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Obama to visit Chicago for a pair of fundraisers

President Barack Obama
President Barack Obama
Bill Pugliano/ Getty images

Sen. Dick Durbin of Illinois is obviously not one of the Democrats running for election in the midterm elections who is distancing himself from President Barack Obama. Many politicians are reportedly keeping their distance from the president due to his current low approval ratings across the country. On Thursday, Durbin is embracing Obama, however, as they will be appearing at two fundraisers designed to increase Durbin’s campaign fund, according to a Chicago Tribune report on Thursday. Durbin is up against Republican challenger Jim Oberweis in the Nov. 4 general election. While Durbin has a huge fundraising advantage, Oberweis is independently wealthy.

Obama, a South Side Chicago native, will be in Chicago on Thursday afternoon for two fundraising events. Besides assisting Durbin, the events will benefit the Democratic Senatorial Campaign Committee. This is the second time in as many months that the president is returning to Chicago to raise money. On April 2, Obama was in the city for two fundraisers which raised money for the Democratic National Committee.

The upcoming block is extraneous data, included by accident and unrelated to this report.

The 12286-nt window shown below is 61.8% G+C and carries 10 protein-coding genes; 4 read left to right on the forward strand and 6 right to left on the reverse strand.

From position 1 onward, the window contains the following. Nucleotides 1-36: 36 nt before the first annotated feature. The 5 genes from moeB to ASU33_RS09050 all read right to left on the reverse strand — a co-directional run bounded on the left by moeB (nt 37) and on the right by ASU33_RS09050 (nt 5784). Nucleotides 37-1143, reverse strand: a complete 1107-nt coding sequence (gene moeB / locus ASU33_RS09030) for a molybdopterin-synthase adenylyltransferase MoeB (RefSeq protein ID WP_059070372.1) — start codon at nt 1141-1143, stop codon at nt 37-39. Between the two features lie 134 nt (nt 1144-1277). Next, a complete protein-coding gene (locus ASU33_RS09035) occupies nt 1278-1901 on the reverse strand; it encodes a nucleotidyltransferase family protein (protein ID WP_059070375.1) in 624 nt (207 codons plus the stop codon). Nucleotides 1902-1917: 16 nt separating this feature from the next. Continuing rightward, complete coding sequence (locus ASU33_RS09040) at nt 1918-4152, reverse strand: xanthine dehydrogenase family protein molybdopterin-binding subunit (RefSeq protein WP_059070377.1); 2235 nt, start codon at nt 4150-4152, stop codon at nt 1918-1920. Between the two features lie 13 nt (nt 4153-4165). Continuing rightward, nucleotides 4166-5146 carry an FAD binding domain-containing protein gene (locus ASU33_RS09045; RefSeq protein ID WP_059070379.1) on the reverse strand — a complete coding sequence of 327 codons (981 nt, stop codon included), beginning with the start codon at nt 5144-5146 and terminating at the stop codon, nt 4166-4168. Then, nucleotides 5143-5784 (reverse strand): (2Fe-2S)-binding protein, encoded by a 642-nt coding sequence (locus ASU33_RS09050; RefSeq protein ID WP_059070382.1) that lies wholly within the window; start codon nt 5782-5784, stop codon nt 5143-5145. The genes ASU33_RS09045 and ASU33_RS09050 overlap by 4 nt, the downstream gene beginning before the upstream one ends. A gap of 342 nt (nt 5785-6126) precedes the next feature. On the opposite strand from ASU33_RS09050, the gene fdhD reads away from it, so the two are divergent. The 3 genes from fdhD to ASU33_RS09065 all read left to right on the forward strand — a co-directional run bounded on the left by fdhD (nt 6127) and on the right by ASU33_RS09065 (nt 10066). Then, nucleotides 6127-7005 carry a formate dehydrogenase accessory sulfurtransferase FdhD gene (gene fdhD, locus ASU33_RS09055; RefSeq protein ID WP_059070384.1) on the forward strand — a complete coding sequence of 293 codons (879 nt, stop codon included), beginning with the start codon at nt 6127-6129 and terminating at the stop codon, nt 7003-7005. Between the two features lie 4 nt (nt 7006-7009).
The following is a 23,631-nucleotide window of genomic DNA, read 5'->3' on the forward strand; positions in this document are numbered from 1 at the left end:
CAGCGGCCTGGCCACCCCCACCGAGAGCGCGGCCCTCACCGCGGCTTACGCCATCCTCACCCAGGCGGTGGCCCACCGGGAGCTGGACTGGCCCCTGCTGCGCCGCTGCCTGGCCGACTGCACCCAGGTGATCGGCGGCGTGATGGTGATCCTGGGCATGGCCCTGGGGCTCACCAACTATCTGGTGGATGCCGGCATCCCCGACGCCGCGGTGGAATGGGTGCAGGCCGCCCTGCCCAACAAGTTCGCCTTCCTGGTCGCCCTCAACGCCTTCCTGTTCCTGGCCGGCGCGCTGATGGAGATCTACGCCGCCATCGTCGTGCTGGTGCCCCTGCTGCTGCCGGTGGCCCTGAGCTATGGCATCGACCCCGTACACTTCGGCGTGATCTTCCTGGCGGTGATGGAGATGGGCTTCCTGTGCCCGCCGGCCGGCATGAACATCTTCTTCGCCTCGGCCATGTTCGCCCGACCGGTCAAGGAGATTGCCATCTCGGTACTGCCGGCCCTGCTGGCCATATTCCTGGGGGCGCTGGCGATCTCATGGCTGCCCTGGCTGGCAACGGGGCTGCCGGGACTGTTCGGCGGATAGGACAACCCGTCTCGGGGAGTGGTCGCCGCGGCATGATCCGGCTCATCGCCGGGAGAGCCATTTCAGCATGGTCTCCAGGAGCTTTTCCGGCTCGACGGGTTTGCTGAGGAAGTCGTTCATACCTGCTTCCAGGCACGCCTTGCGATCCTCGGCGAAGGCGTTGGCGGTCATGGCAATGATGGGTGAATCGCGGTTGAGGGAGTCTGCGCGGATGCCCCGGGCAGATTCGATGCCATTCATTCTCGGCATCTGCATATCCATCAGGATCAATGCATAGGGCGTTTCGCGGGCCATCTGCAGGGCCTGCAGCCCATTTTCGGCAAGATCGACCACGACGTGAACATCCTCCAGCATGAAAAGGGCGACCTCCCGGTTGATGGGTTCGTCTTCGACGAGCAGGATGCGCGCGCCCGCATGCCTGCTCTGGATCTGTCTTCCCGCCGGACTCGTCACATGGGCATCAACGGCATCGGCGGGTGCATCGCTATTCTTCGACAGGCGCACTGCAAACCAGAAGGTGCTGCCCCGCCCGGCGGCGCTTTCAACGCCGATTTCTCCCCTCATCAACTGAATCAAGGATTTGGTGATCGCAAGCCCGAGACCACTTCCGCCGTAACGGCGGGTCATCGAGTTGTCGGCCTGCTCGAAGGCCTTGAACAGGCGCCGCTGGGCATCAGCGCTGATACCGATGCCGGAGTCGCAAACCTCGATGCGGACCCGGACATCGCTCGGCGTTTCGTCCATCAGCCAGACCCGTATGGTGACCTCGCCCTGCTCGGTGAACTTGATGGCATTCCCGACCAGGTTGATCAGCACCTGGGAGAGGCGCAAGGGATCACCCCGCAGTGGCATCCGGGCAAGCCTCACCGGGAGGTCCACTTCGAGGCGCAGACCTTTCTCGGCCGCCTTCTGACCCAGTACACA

The first of the two fundraising events will be at the home of Michael and Tanya Polsky at 5 p.m. The second event, at 6:30 p.m. is at the home of Fred Eychaner. Both are reportedly staunch Democrat or liberal cause-donors.

Obama is scheduled to spend the night in Chicago. After arriving on Thursday, he is said to have plans of remaining in the city until he heads back to Washington, D.C. on Friday morning. It is not certain whether the president will stay at his South Side home near the Kenwood-Hyde Park neighborhood border or whether he will have accommodations elsewhere.

In spite of the scheduled start times of the events, Obama’s Air Force One is not scheduled to arrive at O’Hare International Airport until 5:50 p.m. Obama will arrive in Chicago after going to New York to discuss the economic benefits of tourism to the United States as well as go to the Baseball Hall of Fame and Museum in Cooperstown, according to NBC News. The usual late afternoon traffic inconveniences are expected throughout the area as they occur with every presidential visit.